My initial reaction to the grand jury’s decision in the killing of Mike Brown: I wasn’t surprised, but it hurt nonetheless. I felt momentarily helpless. With Eric Garner, I was angry. I think many of us assumed this would be the one case where we got some justice—it was on camera and ruled a homicide by the coroner. So it was a blow to the stomach when the decision was not to indict. In both cases we just wanted it to go to trial, and it didn’t. The bar is set so low.

The resulting protests happening across the country are a testament to the fact that these cases don’t happen in a vacuum. Whether you’re in Ferguson, New York City or Laurinburg, North Carolina, this can and does happen in your community. The protests are also a collective response to years of compounded trauma, and we all felt our breaking point at the same time.

In the midst of this I’ve seen many groups, nonprofits, coalitions and self-organized youth coming out and protesting with signs, justified rage and also demands. Some think a lot of this organic uprising is just chaos. But people do have demands and action steps if those demands aren’t met. The coalition I volunteer with, Justice League NYC, has a list of demands folks can check out at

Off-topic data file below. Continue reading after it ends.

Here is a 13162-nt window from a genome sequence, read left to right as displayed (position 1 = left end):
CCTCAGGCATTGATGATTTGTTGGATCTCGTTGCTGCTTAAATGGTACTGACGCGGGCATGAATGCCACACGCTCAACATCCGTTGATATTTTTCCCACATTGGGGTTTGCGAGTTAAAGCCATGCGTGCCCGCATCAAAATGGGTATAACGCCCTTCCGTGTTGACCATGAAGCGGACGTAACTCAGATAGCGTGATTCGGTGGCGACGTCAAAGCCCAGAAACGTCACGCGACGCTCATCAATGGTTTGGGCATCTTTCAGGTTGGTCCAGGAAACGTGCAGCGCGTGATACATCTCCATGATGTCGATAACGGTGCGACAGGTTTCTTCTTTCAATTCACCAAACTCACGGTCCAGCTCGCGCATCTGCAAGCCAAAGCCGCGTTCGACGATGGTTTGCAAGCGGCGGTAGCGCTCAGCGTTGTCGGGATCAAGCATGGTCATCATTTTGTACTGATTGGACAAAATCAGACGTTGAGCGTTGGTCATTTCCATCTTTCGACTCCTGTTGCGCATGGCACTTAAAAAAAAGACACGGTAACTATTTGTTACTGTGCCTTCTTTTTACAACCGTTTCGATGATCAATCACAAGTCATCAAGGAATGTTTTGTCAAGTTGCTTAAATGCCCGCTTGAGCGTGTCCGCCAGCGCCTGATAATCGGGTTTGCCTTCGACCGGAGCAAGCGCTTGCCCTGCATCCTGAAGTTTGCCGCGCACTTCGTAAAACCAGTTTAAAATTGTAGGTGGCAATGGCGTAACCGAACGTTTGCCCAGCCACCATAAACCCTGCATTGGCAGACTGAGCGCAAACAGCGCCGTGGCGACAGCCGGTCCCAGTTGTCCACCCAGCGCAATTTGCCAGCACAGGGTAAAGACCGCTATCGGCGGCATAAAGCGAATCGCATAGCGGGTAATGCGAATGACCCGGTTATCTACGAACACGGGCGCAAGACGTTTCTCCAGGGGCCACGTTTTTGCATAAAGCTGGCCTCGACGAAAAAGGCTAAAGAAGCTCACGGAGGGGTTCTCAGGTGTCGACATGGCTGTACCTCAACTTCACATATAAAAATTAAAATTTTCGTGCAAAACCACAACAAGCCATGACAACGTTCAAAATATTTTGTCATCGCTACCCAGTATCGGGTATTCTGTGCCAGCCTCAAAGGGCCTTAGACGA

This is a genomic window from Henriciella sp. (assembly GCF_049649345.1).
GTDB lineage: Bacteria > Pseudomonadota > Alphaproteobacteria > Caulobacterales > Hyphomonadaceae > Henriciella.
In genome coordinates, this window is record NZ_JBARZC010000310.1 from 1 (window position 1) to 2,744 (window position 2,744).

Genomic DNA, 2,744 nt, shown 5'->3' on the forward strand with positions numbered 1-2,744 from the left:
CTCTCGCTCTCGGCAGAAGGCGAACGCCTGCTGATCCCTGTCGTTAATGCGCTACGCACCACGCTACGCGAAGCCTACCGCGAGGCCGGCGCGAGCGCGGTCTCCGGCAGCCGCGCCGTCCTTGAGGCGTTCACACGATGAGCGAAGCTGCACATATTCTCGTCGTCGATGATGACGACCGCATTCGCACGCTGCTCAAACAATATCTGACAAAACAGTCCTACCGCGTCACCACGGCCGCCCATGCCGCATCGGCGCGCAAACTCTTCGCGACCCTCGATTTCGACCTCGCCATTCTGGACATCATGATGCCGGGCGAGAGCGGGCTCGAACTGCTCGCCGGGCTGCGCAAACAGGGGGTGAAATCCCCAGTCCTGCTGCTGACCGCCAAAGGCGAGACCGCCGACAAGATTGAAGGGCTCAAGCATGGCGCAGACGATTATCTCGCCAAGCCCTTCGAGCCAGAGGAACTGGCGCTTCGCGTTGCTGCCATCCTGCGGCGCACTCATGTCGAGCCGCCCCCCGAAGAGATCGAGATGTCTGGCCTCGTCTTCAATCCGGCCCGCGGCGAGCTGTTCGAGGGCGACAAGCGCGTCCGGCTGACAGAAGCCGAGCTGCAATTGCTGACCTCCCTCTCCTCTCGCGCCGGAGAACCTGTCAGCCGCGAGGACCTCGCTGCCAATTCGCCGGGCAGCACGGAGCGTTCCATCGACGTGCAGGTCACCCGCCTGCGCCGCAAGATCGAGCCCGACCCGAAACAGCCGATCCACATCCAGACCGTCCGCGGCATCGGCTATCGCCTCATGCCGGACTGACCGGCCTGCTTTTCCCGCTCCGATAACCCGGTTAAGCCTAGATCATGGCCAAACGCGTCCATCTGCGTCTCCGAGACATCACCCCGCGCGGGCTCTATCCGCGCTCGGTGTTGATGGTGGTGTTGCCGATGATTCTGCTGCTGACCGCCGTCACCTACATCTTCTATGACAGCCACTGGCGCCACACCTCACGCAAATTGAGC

Young leaders aren’t emerging; we are here. We’ve been here. We’re also the ones being profiled, abused and gunned down by cops. This is not to ask our beloved and wise elders to “pass the baton,” as folks like to say—run along with us, just let us take the lead now.

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This contribution, along with others exploring the new civil rights movement, appears in ESSENCE’s special #BlackLivesMatter issue. This historic collector’s edition is available on stands January 9.


The Editor’s Letter: The Path Forward
Where Do We Go From Here?: Essay by Angela Davis

Where Do We Go From Here?: Essay by Patrisse Cullors
Where Do We Go From Here?: Essay by Isabel Wilkerson
Where Do We Go From Here?: Essay by Chirlane McCray
Where Do We Go From Here?: Essay by Sunny Hostin